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Dave Hall (Ekaterinburg, Russia)

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A Dramatic Turn Of Events
A Dramatic Turn Of Events
Price: £13.43

79 of 89 people found the following review helpful
5.0 out of 5 stars Beautiful, complex and very nearly a masterpiece of modern music, 12 Sep 2011
Dream Theater fans tend to be an obsessive bunch, almost invariably skilled and knowledgeable musicians themselves. As I sit here writing this on the morning of the CD's release in the UK, there are debates raging on various forums about Dream Theater's latest album. Some are analysing the music like it's a crime scene, dusting through every bar looking for odd time signatures and evidence of earlier influences. Others are obsessing over the mixing and mastering. And yet another group is combing through the lyrics (particularly those by John Myung) looking for clues to the secret of life. I'm going to take a radical angle here and discuss the music itself, and how it affects me. I'm not saying those other issues don't matter. Clearly they do, or else so many people wouldn't write so passionately about them. But I'm not a gifted musician, I know nothing about the techniques of recording and mastering music, and if I want great words, I tend not to look to rock stars for them. Why I fell in love with Dream Theater back in 2001 was the exceptional musicianship and gorgeous textures of their music. So this is how I'll try to appraise this latest album.

Firstly, as we all know, Portnoy left in September 2010. What affect has this had? Well, immediately, only Labrie sings. There are no more growls and toe-curling death-metal rapping, for lack of a more apt description of that abomination that marred A Nightmare To Remember. And Labrie sings brilliantly. Nowhere on this record does he sneer or snarl or bark or shriek his way through passages, as he occasionally did on the previous 2 or 3 releases. He merely sings, and his voice has colour and charm and beauty and power. It is becoming a cliché on those forums I mentioned, but it is nonetheless true: this is the James Labrie of Images and Words and Awake. It is among his best work.

His contribution to the song-writing is also evident. Build me Up, Break Me Down sounds like something that would have fit nicely onto one of his solo albums, and has a wonderful chorus. Not my favourite track on the album, but a good, solid piece. Lost Not Forgotten works for me on many levels (Petrucci's guitar solo is wonderful. Echoes of Under A Glass Moon, but this could never be a bad thing). The opening contains an over-the-top segment of (it seems to me) completely aimless widdling, but it doesn't last too long.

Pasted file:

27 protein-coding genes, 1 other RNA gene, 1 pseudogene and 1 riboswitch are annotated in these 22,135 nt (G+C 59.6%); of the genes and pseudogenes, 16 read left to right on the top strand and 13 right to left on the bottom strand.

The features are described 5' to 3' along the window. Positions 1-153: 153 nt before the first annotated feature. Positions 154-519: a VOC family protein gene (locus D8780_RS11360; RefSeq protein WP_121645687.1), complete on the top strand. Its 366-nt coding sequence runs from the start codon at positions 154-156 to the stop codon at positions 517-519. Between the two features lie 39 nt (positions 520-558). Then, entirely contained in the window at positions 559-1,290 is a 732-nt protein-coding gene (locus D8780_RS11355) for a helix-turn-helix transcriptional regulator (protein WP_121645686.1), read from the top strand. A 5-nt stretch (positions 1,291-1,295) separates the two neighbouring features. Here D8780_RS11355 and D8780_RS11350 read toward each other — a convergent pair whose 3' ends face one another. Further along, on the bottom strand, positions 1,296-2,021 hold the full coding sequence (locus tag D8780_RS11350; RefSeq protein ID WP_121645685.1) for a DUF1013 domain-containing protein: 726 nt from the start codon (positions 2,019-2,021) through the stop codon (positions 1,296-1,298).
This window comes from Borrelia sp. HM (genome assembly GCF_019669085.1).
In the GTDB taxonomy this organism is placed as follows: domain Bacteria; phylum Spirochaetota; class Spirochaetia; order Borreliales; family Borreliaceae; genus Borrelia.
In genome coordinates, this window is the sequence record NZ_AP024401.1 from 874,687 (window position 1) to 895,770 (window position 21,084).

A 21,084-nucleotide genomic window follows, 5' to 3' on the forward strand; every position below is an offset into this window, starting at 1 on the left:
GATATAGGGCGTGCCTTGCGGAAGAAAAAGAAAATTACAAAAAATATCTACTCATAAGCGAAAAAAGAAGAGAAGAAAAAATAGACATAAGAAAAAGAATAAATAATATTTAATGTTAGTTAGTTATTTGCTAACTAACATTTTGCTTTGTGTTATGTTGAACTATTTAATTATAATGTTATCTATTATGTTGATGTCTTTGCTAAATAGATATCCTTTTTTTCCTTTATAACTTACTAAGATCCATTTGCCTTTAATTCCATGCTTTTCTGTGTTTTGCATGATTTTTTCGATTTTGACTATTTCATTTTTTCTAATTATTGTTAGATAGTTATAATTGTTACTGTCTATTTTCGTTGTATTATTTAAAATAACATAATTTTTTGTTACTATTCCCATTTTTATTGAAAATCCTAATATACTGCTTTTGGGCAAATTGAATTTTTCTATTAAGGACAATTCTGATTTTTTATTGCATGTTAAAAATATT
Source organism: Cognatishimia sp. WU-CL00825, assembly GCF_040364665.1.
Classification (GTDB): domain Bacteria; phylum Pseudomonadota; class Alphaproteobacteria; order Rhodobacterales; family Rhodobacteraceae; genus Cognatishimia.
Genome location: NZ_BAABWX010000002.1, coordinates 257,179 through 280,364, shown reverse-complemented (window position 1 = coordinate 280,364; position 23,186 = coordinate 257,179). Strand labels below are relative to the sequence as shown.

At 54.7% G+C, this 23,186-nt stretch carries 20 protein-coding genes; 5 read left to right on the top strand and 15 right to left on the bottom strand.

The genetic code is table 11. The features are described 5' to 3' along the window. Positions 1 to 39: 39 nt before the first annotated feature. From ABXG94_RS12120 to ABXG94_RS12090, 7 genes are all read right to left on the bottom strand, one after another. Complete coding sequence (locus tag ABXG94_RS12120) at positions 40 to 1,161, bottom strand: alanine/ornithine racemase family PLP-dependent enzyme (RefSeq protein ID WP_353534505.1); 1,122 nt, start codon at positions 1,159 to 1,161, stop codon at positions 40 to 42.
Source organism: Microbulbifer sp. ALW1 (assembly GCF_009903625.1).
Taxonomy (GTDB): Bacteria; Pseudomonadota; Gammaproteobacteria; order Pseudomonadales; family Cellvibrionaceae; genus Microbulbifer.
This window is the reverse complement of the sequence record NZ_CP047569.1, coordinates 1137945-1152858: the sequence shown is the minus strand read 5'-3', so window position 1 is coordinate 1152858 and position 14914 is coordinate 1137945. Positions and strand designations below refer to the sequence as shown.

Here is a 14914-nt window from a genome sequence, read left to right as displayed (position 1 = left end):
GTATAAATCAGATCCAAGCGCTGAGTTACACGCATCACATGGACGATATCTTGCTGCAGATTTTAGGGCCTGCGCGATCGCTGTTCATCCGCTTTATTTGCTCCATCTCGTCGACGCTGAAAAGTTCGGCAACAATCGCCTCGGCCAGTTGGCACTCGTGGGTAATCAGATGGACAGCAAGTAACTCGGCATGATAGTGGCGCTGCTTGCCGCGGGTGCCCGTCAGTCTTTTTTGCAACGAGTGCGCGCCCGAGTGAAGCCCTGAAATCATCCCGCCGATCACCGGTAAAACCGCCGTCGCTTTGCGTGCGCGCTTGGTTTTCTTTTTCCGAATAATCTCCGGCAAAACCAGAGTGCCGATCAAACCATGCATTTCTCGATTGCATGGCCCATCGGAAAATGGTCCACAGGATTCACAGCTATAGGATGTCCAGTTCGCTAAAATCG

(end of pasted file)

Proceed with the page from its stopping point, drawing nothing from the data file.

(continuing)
The real surprise on this album was the 3 ballads. With a few notable exceptions (Anna Lee, Hollow Years, Disappear) I've never really taken to DT ballads. Too sickly, too banal. The appeal of Dream Theatre is usually the formidable musicianship and wholly unique arrangements of their pieces. Water them down to a 3rd-rate Coldplay and what's the point? But on this album, the ballads (I'll repeat, 3 of them!) are a) well placed on the CD, and b) beautiful. This Is The Life has a soaring guitar solo (2 of them in fact), and tasteful playing from Rudess. Far From heaven ddn't do it for me at first, but after many listens, is now one of my favourite DT tracks. It's a short one, but...such a beautiful, gorgeous vocal line from Labrie. And finally, what may be the most purely sublime piece DT have ever written, the album's closing track: Beneath The Surface. I like to think I hold myself together quite well, I'm not an overly-emotional person, and very few things move me to tears - but this track did, the first time I heard it. And with each repeated listen, it somehow becomes more and more beautiful. One of those tracks (for me at least) which, once it's sunk in to your soul, it's hard to imagine a time before it was a part of your life.